Rethinking Culture and Diversity in Early Childhood Preservice Teacher Education: Looking at Teaching and Learning Through an Interdisciplinary Lens
Davis, Julie, O'Gorman, Lyndal, Gibson, Megan, Osborne, Lindy, & Franz, Jill (2016) Rethinking Culture and Diversity in Early Childhood Preservice Teacher Education: Looking at Teaching and Learning Through an Interdisciplinary Lens. In Farrell, Ann & Pramling Samuelsson, I. (Eds.) Diversity: Intercultural Learning and Teaching in the Early Years. Oxford University Press. (In Press)
Administrators only | Request a copy from author
Early Childhood Education (ECE) has a long history of building foundations for children to achieve their full potential, enabling parents to participate in the economy while children are cared for, addressing poverty and disadvantage, and building individual, community and societal resources. In so doing, ECE has developed a set of cultural practices and ways of knowing that shape the field and the people who work within it. ECE, consequently, is frequently described as unique and special (Moss, 2006; Penn, 2011). This works to define and distinguish the field while, simultaneously, insulating it from other contexts, professions, and ideas. Recognising this dualism illuminates some of the risks and challenges of operating in an insular and isolated fashion.
In the 21st century, there are new challenges for children, families and societies to which ECE must respond if it is to continue to be relevant. One major issue is how ECE contributes to transition towards more sustainable ways of living. Addressing this contemporary social problem is one from which Early Childhood teacher education has been largely absent (Davis & Elliott, 2014), despite the well recognised but often ignored role of education in contributing to sustainability. Because of its complexity, sustainability is sometimes referred to as a ‘wicked problem’ (Rittel & Webber, 1973; Australian Public Service Commission, 2007) requiring alternatives to ‘business as usual’ problem solving approaches. In this chapter, we propose that addressing such problems alongside disciplines other than Education enables the Early Childhood profession to have its eyes opened to new ways of thinking about our work, potentially liberating us from the limitations of our “unique” and idiosyncratic professional cultures.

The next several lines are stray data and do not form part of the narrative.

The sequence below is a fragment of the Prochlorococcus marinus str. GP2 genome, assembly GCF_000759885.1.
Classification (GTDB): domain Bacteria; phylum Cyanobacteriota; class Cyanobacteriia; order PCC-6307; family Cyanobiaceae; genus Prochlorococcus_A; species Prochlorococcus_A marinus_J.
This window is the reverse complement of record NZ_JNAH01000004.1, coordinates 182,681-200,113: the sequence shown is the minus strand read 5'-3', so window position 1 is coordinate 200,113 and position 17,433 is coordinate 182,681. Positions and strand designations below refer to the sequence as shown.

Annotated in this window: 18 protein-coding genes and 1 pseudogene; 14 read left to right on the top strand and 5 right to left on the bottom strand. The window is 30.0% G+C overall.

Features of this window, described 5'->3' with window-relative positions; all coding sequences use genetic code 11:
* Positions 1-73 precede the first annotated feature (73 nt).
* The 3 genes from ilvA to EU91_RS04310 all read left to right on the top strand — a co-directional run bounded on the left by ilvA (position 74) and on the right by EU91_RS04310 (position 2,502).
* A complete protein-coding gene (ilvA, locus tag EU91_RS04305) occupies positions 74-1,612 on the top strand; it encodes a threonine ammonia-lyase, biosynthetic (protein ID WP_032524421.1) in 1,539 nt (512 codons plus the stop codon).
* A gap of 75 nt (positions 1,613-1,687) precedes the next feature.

In our chapter, we focus on understandings of culture and diversity, looking to broaden these by exploring the different ‘cultures’ of the specialist fields of ECE and Design (in this project, we worked with students studying Architecture, Industrial Design, Landscape Architecture and Interior Design). We define culture not as it is typically represented, i.e. in relation to ideas and customs of particular ethnic and language groups, but to the ideas and practices of people working in different disciplines and professions. We assert that different specialisms have their own ‘cultural’ practices. Further, we propose that this kind of theoretical work helps us to reconsider ways in which ECE might be reframed and broadened to meet new challenges such as sustainability and as yet unknown future challenges and possibilities.
We explore these matters by turning to preservice Early Childhood teacher education (in Australia) as a context in which traditional views of culture and diversity might be reconstructed. We are looking to push our specialist knowledge boundaries and to extend both preservice teachers and academics beyond their comfort zones by engaging in innovative interdisciplinary learning and teaching. We describe a case study of preservice Early Childhood teachers and designers working in collaborative teams, intersecting with a ‘real-world’ business partner. The joint learning task was the design of an early learning centre based on sustainable design principles and in which early Education for Sustainability (EfS) would be embedded
Data were collected via focus group and individual interviews with students in ECE and Design. Our findings suggest that interdisciplinary teaching and learning holds considerable potential in dismantling taken-for-granted cultural practices, such that professional roles and identities might be reimagined and reconfigured. We conclude the chapter with provocations challenging the ways in which culture and diversity in the field of ECE might be reconsidered within teacher education.
Impact and interest:
Citation counts are sourced monthly from and citation databases.
These databases contain citations from different subsets of available publications and different time periods and thus the citation count from each is usually different. Some works are not in either database and no count is displayed. Scopus includes citations from articles published in 1996 onwards, and Web of Science® generally from 1980 onwards.
Citations counts from theindexing service can be viewed at the linked Google Scholar™ search.
Repository Staff Only: item control page